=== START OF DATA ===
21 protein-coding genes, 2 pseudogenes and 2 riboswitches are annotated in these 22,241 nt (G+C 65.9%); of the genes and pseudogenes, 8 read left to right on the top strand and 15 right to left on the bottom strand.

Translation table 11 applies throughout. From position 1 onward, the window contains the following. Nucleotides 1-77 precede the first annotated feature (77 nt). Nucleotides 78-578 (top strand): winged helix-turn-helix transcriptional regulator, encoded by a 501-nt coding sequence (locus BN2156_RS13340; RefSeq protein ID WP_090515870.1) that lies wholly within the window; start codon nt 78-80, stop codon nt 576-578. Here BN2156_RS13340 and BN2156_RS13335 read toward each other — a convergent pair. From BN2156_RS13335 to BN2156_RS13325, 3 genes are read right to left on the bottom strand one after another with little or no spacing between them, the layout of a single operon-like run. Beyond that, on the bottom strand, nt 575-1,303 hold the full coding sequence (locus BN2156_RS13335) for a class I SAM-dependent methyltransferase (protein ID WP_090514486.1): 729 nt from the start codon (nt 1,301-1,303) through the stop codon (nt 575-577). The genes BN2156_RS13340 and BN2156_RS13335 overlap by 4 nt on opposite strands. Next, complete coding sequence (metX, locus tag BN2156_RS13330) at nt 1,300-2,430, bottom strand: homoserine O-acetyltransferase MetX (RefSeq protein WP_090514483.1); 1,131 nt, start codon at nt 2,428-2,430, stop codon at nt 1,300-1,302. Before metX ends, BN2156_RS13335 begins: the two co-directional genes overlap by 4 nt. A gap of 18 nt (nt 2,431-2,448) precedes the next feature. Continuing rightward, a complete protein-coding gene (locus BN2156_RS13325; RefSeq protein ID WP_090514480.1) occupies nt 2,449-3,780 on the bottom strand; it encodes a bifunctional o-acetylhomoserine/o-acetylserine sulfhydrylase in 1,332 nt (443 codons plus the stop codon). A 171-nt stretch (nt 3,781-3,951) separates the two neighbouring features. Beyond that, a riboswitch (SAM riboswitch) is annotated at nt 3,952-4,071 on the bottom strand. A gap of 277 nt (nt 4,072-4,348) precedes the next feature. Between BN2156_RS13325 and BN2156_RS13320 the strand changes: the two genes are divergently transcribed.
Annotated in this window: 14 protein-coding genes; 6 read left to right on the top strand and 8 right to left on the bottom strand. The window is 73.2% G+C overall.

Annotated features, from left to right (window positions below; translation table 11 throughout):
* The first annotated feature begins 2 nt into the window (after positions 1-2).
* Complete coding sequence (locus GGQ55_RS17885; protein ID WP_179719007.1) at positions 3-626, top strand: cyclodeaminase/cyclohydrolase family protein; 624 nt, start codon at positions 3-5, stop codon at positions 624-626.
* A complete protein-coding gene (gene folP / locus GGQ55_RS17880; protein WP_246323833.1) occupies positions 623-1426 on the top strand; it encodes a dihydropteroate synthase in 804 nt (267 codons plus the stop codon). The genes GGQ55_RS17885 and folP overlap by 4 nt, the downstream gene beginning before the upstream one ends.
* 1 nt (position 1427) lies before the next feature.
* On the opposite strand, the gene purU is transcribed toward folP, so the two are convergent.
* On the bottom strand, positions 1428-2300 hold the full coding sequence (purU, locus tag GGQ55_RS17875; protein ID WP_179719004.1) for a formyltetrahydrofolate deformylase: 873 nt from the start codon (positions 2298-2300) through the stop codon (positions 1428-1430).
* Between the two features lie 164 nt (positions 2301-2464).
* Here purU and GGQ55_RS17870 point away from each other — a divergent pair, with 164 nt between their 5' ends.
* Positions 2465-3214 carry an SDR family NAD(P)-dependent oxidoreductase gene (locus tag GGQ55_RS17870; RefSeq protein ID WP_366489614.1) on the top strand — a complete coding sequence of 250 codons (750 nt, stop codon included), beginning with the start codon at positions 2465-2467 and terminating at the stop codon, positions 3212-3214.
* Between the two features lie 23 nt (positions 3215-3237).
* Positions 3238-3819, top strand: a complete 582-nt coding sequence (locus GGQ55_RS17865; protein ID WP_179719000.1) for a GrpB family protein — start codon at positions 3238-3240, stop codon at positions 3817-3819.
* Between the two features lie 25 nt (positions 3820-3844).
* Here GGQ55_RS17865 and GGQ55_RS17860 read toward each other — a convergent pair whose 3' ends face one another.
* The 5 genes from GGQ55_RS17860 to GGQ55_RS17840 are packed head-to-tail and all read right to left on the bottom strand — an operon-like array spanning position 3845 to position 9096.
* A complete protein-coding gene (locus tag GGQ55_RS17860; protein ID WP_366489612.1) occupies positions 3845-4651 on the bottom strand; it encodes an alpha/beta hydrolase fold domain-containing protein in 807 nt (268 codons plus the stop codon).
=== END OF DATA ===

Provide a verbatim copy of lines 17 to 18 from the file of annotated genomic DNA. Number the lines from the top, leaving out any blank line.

* Here GGQ55_RS17865 and GGQ55_RS17860 read toward each other — a convergent pair whose 3' ends face one another.
* The 5 genes from GGQ55_RS17860 to GGQ55_RS17840 are packed head-to-tail and all read right to left on the bottom strand — an operon-like array spanning position 3845 to position 9096.